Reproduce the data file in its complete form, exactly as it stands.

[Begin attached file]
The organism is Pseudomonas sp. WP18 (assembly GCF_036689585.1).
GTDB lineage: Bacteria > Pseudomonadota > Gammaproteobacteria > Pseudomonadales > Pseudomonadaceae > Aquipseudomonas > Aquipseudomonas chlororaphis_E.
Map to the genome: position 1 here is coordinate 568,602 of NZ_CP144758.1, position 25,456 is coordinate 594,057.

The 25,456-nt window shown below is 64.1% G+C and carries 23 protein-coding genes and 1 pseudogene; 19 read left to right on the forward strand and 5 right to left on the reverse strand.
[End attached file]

The organism is Pseudomonas sp. WP18 (assembly GCF_036689585.1).
GTDB lineage: Bacteria > Pseudomonadota > Gammaproteobacteria > Pseudomonadales > Pseudomonadaceae > Aquipseudomonas > Aquipseudomonas chlororaphis_E.
Map to the genome: position 1 here is coordinate 568,602 of NZ_CP144758.1, position 25,456 is coordinate 594,057.

The 25,456-nt window shown below is 64.1% G+C and carries 23 protein-coding genes and 1 pseudogene; 19 read left to right on the forward strand and 5 right to left on the reverse strand.